To set the scene, back in the mid-1960s there was not a single gallery in the whole of Britain regularly showing serious, non-commercial photography, not one; if you wanted to see original prints by contemporary photographers, the only way to do so was to knock on the door of the photographer, and ask; there was not a single museum in the whole of Britain which collected photographs as photographs, other than as documents of fashion, architecture, or whatever; no museum purchased personal prints (as art, if you like) by contemporary photographers; The Institute of Contemporary Arts had not exhibited a single show of photography, as far as I am aware; there was not a single agency, organization, council or company which provided grants to photographers for the pursuit of excellence in picture making; the Arts Council of Great Britain would not even consider applications from photographers for several years; there was not a single photographic magazine in Britain which emphasized non-commercial, non-how-to-do-it, portfolios of images by committed photographers; photography as "art" elicited snickers of embarrassment if not downright incredulity; schools of photography which included any aspect of the personal approach to picture-making as a part of its regular curriculum were rare (Guildford School of Art was an exception, especially when under the iconoclastic leadership of Ifor Thomas, an educator way ahead of his time); there were no workshops where young photographers could learn from accepted fine photographers; there were precious few lectures by famous photographers - I cannot remember a single one during the first year of Creative Camera's production; there was no market at all for the sale of original prints to collectors; the notion of paying even £20 for a photograph, even by a well-known photographer, was considered a ludicrous idea.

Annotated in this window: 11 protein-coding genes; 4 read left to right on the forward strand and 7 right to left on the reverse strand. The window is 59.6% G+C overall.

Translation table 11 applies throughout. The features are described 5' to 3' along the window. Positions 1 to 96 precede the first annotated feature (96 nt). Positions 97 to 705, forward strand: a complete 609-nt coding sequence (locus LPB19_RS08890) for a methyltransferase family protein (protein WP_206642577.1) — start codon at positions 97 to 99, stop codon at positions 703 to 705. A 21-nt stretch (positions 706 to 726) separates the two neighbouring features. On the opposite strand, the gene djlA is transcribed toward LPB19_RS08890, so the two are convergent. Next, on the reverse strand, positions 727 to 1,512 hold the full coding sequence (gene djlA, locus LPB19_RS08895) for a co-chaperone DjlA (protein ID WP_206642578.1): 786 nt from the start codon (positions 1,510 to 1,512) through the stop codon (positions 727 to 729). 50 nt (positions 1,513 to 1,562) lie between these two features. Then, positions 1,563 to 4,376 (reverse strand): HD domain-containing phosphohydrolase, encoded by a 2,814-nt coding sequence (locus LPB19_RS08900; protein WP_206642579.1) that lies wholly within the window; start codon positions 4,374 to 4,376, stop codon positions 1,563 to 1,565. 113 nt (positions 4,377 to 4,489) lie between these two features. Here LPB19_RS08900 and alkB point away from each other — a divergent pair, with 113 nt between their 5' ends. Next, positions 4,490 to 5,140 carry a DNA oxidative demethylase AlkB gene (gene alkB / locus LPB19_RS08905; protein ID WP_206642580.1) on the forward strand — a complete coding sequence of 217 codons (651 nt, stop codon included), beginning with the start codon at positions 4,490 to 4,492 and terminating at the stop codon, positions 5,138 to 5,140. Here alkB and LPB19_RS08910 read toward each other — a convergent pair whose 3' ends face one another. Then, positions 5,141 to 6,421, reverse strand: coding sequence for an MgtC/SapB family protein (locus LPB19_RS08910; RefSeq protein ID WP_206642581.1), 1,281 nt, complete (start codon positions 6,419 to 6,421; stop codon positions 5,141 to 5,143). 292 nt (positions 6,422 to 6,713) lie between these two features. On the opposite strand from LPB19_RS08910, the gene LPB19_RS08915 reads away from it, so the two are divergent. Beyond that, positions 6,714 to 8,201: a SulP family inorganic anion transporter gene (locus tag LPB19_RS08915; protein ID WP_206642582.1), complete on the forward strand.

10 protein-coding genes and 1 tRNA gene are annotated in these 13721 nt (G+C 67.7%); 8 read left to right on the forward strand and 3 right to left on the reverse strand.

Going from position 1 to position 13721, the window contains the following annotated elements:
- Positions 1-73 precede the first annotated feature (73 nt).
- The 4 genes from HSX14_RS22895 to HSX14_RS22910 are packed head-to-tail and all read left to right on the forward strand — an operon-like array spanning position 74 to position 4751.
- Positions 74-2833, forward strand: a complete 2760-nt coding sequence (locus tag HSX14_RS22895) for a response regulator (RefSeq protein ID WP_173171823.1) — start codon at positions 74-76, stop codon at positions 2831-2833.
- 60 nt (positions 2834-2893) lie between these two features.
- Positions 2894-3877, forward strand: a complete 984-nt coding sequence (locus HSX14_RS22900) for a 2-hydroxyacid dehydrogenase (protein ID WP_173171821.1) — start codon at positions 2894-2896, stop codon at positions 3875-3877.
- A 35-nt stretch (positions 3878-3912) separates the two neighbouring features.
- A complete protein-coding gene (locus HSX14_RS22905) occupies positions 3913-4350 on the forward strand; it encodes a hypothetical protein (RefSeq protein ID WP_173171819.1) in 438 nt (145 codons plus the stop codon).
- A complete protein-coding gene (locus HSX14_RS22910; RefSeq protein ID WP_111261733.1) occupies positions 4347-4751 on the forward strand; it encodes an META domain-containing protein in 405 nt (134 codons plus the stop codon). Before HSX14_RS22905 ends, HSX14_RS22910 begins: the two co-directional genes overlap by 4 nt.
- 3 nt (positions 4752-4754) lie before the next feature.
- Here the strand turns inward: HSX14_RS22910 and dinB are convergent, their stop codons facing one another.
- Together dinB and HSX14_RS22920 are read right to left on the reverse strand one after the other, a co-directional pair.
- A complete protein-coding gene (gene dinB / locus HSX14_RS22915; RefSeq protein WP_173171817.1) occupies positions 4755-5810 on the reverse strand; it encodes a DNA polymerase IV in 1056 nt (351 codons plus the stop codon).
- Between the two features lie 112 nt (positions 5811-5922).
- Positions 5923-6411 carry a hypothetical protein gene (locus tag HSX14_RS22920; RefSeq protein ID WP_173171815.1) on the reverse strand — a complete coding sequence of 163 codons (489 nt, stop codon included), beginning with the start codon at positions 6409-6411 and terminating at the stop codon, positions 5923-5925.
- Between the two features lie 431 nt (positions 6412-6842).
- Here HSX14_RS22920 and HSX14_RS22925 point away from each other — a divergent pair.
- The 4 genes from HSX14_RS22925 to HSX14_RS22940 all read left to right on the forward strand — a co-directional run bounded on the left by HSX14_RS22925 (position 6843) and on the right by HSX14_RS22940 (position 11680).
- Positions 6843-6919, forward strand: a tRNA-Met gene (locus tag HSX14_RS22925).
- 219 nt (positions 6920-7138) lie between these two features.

That's the bad news: the institutional foundations of photography in Britain were inert, inept and apathetic.



Creative Camera attempted to change all that and light a fire under their collective rear-ends. I am being deliberately offensive here, because that was how we felt: offended. And if this remark is also reminiscent of 60s anti-establishment rebellion, that too is appropriate. That's also a part of the zeitgeist; that's who and what we were. In retrospect, and from the perspective of a more mellow, inclusive age it also sounds a bit pompous. And there was a tinge, say it ever so softly, of such conceit. We wanted to change the world, or at least that part of it which we most cared about - photography.

A very important, and usually neglected, aspect of this revolutionary zeal was that it did not spring out of nothing. There was a small but cohesive group of professional photographers, based in London, who were alert to and engaged in the very best of international image-making. (Yes, they were nearly all professionals and, yes, they were mainly based in London). They may not have enjoyed any institutional support but they were not without their own networks. In fact the lack of official respect and sanction made these networks even stronger and more vital.